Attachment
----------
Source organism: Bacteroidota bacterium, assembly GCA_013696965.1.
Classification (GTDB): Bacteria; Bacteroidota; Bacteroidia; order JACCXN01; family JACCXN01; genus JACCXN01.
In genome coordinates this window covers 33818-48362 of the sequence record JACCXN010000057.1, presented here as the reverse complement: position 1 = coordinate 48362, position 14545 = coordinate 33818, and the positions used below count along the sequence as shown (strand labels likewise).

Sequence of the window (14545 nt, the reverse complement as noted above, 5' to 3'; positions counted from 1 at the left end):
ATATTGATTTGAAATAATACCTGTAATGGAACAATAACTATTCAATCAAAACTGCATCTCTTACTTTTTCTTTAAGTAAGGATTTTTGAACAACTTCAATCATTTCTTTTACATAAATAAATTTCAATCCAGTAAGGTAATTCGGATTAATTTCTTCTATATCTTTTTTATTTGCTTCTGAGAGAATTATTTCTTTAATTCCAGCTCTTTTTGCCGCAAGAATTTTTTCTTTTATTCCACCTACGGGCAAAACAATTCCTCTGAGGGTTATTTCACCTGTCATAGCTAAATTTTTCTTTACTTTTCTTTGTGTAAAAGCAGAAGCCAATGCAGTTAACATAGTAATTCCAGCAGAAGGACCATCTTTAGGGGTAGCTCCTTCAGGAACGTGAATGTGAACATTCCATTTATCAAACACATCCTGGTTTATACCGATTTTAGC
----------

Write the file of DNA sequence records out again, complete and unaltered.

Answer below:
Source organism: Bacteroidota bacterium, assembly GCA_013696965.1.
Classification (GTDB): Bacteria; Bacteroidota; Bacteroidia; order JACCXN01; family JACCXN01; genus JACCXN01.
In genome coordinates this window covers 33818-48362 of the sequence record JACCXN010000057.1, presented here as the reverse complement: position 1 = coordinate 48362, position 14545 = coordinate 33818, and the positions used below count along the sequence as shown (strand labels likewise).

Sequence of the window (14545 nt, the reverse complement as noted above, 5' to 3'; positions counted from 1 at the left end):
ATATTGATTTGAAATAATACCTGTAATGGAACAATAACTATTCAATCAAAACTGCATCTCTTACTTTTTCTTTAAGTAAGGATTTTTGAACAACTTCAATCATTTCTTTTACATAAATAAATTTCAATCCAGTAAGGTAATTCGGATTAATTTCTTCTATATCTTTTTTATTTGCTTCTGAGAGAATTATTTCTTTAATTCCAGCTCTTTTTGCCGCAAGAATTTTTTCTTTTATTCCACCTACGGGCAAAACAATTCCTCTGAGGGTTATTTCACCTGTCATAGCTAAATTTTTCTTTACTTTTCTTTGTGTAAAAGCAGAAGCCAATGCAGTTAACATAGTAATTCCAGCAGAAGGACCATCTTTAGGGGTAGCTCCTTCAGGAACGTGAATGTGAACATTCCATTTATCAAACACATCCTGGTTTATACCGATTTTAGC